B.C. premier stuns critics with plans to go green
Proposals include teaming with California's Schwarzenegger to build hydrogen-fueling stations from San Diego to Whistler, B.C.
The Washington Post
VANCOUVER, B.C. — The premier of British Columbia wanted to bring coal-burning plants and offshore oil rigs to this lush province, so environmental groups were ready for a fight as he prepared his government's annual policy speech last month.
They were stunned when Premier Gordon Campbell delivered a list of green promises that surpassed their most ambitious dreams.
He would not only stop the growth in greenhouse gases in the province, he said, but also slash them by one-third. He would gut the coal-plant plans. Embrace wind power. Lease hybrid cars for the government. Squelch environmental pollution by the powerful oil and gas industry. Toughen car-emission regulations.
His plans would make British Columbia what The Globe and Mail newspaper called "the continent's greenest spot." Campbell also proposed an enterprising alliance with California to create a Pacific Coast bloc of states and provinces to tackle climate change without waiting for action from their federal governments.
"If you wait for a whole continent to come together, sometimes it takes too long," Campbell said Friday in Santa Monica, Calif., where he met with Gov. Arnold Schwarzenegger to plot joint action.
The two leaders announced plans to build a series of futuristic hydrogen-fueling stations from San Diego to Whistler, B.C., to encourage the use of hydrogen vehicles. Campbell said he hopes to bring all the coastal governors to a global-warming planning summit this spring.
"We want to get started on acting on climate change. I think it's what the public wants and what the planet needs," Campbell said.
The premier's embrace of global-warming action reflects the growing political potency of the issue and illustrates how some local governments are shunning the go-slow approach of federal administrations in Washington and Ottawa.
Climate change is at the top of the list of public concerns in Canada, zooming ahead of traditional worry about the health-care system, according to opinion polls.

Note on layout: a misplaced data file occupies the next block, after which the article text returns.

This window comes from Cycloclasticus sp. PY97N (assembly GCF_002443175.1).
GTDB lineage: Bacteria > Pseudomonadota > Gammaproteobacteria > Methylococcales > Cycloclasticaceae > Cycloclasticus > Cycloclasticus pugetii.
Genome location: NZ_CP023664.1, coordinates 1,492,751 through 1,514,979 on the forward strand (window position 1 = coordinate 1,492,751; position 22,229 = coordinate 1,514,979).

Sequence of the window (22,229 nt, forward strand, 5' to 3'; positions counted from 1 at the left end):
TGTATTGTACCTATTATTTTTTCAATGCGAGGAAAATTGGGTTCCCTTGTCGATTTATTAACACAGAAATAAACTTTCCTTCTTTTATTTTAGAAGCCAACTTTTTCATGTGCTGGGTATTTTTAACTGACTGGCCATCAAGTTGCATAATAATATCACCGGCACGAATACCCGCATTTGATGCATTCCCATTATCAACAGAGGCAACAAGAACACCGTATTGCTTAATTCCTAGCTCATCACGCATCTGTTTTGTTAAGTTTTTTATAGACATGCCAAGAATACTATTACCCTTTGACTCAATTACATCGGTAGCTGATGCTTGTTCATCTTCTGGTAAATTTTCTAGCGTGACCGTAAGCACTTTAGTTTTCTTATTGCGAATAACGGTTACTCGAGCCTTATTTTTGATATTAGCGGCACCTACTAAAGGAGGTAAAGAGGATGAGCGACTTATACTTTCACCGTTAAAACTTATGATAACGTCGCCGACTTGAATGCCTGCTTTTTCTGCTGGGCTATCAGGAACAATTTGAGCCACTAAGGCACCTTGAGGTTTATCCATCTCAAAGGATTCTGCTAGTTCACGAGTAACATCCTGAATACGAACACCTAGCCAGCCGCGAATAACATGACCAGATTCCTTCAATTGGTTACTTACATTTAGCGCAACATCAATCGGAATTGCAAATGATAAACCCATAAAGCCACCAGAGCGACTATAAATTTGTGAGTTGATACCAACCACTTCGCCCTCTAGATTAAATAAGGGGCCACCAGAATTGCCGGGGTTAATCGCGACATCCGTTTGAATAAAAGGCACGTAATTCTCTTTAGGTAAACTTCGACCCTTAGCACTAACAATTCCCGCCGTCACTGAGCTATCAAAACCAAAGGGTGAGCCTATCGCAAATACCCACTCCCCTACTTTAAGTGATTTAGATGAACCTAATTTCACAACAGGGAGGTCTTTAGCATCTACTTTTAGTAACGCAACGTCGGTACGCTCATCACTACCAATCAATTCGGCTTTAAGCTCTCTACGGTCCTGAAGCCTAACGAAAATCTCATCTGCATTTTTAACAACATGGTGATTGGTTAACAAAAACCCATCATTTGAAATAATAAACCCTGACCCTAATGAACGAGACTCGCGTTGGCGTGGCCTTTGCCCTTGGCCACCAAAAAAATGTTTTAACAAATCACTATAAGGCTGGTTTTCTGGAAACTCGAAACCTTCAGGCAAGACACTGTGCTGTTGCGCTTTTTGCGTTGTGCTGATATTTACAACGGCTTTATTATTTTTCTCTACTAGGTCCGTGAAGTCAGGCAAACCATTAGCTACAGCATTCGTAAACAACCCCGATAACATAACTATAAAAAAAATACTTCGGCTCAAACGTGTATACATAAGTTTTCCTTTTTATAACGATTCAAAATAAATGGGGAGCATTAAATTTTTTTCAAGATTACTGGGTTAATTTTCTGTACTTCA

In British Columbia, Campbell's plan to build two coal-fired electric plants in a province that depends almost entirely on clean hydropower produced a powerful backlash.
"The coal plants really got people fired up," said Ian Bruce, an analyst for the David Suzuki Foundation, an environmental group based in Vancouver. "The perception is that British Columbia is an environmentally conscious place. But suddenly, British Columbians realized their government was headed in the wrong direction. It was an embarrassment, and it put a lot of pressure on the B.C. government."
Late last year, Campbell sought advice from Schwarzenegger, who had reversed his own sagging political fortunes by championing some of the toughest environmental regulations in the United States.
Schwarzenegger dispatched his chief environmental adviser, Terry Tamminen, to Victoria, B.C., where he worked quietly with Campbell's staff to draft a far-reaching plan. On Feb. 13, Campbell unveiled the proposal in a traditional "throne speech" that sets out government policy.
"We were in disbelief. This seemed to come right out of the blue," said Lisa Matthaus, a campaign director for the Sierra Club's British Columbia chapter. Not only were Campbell's greenhouse-gas pledges ambitious with concrete goals, she said, but "they have been made in a very public way. B.C. is leading North America right now."
Campbell denied that his was a recent conversion; he had put forward environmental goals since he was elected in 2001, he said. But "there is no question that both the public and the government are seized by the urgency of this issue," he acknowledged.
Working together to create a unified regional attack on the problem can create "continental momentum," he said.
"California has a population of 36 million. British Columbia has a population of 4 million," Campbell said. "If we looked at tailpipe emission [regulations] by ourselves in British Columbia, we wouldn't get very far. But when you start to create a marketplace with our two jurisdictions, add other states and some of the Western provinces ... you are up to 60 million people driving this agenda forward."
Campbell is "a very smart politician. He's reading the tea leaves very carefully," said Michael Magee, a political consultant in Vancouver. "There is a huge, green tidal wave in public opinion. No one wants to be swept away by that. They want to be on the crest of it."
Magee noted that Campbell's party receives substantial contributions from the mining and oil and gas industries and said that taking a strident environmental position is "perilous" for him.
The provincial budget that followed Campbell's throne speech devoted only $4 million to the environmental agenda he had outlined, which disappointed some. "We called it the 'inconsistent truth,' " Matthaus said.
A major energy plan that followed stuck to the ambitious goals for promoting clean production of electricity but also continued government subsidies to the oil and gas industry and a major highway-construction plan.
"The throne speech laid out an exciting new direction for B.C. But it was just a speech," said Bruce, the environmental-group analyst.
Some of Campbell's plans for cutting greenhouse-gas emissions 33 percent by 2020 count on still-uncertain technology, critics say.
Still, "the genie is out of the bottle. It can't be put back," Matthaus said. "The debate over the science of whether or not there is global warming is over. Now the debate is what we do about it."
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